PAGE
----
Monday, November 18, 2013

Orion upside down

As we make the right toward Tumbarumba, what a simple, happy thing. A town name on a road sign! Feels like we're getting close.

Meantime I've been contemplating the power of the integrated adjective. And how giving a special rhythm to words can make them memorable. It's been very quiet, these last 100 kilometers. Except inside my head, that is. In my head instead of real thoughts what's playing is a single phrase, over and over: 

Up in Tumba-bloody-rumba shootin' kanga-bloody-roos... 

Up in Tumba-bloody-rumba shootin' kanga-bloody-roos... 

Can't remember when or how the thing started today, but there's no stopping it. 

It really started in 1981, when one of my host dads demonstrated the proper usage of Australian slang by reciting this poem by John O'Grady. Somehow, 32 years later, passing a road sign telling how many kilometers to Tumbarumba, the memory is called up. Detailed and intact! Including Brian's  delight in how the words sound. Makes me want to know how all that works

Now if there were just a way to turn it off...

David gives a fair effort by saying the last climb, the one up the road, promises 400 meters of vertical gain. 400 meters!! The Big Climb was 600 meters! Could it be that we have that much effort between us and dinner and bed? Sometimes it's not helpful to have company.

I say nothing, of course.

On that last leg between Tumba-bloody-rumbas, I was thinking about Deb. Actually hoping she didn't attempt it. The climb, brutally steep and long. The dangerous pavement on the descent. And a long dark stretch where you need to whistle and keep very, very alert. An un-rando-bloody-neur-like thought! But I can tell she's not 100% today. Anyone in that situation, it would likely eat them up.

We reach town and ride down the main street, with its streetlights on and storefronts all dark and shut up tight. We pass a rider from Japan who's a little wobbly on his bike.

Kinda eerie but peaceful, too. The moon is up, a full moon. Beautiful. Out of the mountains now, the sky opens up for us. There's Orion, or is it?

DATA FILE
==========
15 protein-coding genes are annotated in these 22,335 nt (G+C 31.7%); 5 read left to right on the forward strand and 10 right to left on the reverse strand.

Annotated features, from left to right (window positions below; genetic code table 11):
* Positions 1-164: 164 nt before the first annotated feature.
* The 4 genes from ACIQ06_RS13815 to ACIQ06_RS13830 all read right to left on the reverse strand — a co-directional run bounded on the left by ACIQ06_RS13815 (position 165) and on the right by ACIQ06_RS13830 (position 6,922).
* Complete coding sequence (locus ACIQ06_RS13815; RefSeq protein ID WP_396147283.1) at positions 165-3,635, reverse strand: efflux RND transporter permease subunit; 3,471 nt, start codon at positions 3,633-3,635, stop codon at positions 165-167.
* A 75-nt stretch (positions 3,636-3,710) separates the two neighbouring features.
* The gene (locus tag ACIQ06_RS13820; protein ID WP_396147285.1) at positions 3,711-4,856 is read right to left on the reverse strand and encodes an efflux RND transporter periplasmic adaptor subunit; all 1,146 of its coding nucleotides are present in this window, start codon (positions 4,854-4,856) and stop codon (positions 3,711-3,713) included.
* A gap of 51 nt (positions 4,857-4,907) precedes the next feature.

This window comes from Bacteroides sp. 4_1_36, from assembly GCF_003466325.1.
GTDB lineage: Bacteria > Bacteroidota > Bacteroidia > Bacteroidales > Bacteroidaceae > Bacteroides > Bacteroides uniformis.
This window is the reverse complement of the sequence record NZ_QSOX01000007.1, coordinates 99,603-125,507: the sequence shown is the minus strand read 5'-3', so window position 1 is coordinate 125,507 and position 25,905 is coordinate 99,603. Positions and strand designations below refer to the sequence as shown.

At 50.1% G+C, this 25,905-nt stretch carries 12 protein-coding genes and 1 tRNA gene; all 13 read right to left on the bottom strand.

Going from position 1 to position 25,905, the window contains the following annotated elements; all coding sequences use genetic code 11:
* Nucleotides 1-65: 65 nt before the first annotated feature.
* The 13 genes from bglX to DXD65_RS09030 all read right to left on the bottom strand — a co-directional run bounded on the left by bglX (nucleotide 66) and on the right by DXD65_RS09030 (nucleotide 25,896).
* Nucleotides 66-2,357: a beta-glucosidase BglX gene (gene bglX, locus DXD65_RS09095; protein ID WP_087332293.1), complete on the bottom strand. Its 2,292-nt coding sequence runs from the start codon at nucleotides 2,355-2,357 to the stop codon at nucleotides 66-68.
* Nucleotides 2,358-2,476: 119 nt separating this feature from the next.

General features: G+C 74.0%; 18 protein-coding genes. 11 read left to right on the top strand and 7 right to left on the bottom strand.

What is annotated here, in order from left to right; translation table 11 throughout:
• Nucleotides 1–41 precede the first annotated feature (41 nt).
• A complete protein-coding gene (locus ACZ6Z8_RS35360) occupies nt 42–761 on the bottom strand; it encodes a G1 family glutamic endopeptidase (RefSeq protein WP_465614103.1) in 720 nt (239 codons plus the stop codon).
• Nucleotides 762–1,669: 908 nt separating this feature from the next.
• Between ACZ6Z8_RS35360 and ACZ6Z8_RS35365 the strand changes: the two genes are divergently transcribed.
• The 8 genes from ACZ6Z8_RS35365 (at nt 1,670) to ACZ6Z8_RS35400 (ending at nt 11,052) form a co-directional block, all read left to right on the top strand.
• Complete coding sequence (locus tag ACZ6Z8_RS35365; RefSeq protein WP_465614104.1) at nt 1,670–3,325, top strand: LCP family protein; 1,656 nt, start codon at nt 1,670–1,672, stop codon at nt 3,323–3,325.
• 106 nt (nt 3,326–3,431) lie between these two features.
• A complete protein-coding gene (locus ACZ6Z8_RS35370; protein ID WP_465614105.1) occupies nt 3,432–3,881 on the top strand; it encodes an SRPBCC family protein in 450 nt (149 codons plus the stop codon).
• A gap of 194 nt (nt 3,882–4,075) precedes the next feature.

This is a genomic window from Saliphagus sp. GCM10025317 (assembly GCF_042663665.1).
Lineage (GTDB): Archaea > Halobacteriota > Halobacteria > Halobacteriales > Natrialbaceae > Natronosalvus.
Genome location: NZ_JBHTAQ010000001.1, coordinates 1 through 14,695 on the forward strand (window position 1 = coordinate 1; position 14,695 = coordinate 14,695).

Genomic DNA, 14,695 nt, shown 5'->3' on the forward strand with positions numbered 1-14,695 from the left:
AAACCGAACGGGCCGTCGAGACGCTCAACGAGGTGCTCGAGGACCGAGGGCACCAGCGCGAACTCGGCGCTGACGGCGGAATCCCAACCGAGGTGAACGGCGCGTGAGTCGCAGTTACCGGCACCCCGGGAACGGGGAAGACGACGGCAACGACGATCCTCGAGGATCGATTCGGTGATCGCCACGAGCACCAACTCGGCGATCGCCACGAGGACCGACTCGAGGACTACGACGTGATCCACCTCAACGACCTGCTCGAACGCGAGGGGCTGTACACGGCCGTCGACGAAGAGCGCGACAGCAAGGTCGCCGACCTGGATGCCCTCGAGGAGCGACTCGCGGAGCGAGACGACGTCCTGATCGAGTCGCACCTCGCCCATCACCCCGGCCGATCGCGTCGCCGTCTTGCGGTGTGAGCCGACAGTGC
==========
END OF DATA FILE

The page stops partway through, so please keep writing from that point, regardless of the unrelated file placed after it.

Looks like him, but tweaked and spun around, rising feet and sword first! This seems quite funny in an ironic way. (Possibly because of exhaustion.) But when you say you're heading to Australia, out come all the silly jokes about water swirling the other way in the bathtub and everything being upside down. Ha ha ha! And you debunk them, of course. Well, in the case of Orion, the myths are true! 

We start to climb, gearing down for the final push. My legs are definitely weak. Slowly the reason dawns on me: hunger, along with an extreme case of stubbornness. I just don't want to reach back to my pocket, grab a bar, unwrap it against the handlebars. Put it in my tired maw and chew it while riding. Don't want to. Just can't make myself do it. And so I'm weak, struggling to keep up.

David looks down at his computer and says "well, it's official. My biggest day of climbing, ever. We've just passed 5000 meters."

I put my foot down and get a bar out and start moving again, chewing unhappily. I want real food so badly it hurts. Feels like we'll never get there.

A couple of kilometers up the hill, a car passes us. There have been few cars since we left Adaminaby. This one leaves plenty of space and as it passes it seems to slow a bit, maybe taking a look at us. Sometimes this is what support vehicles do, getting a sense of who's still on the road. 

There's a dark shape on the back, a road bike. Our lights hit it and the reflectors on the spokes light up for a moment. 

I just know, Deb's in that car.

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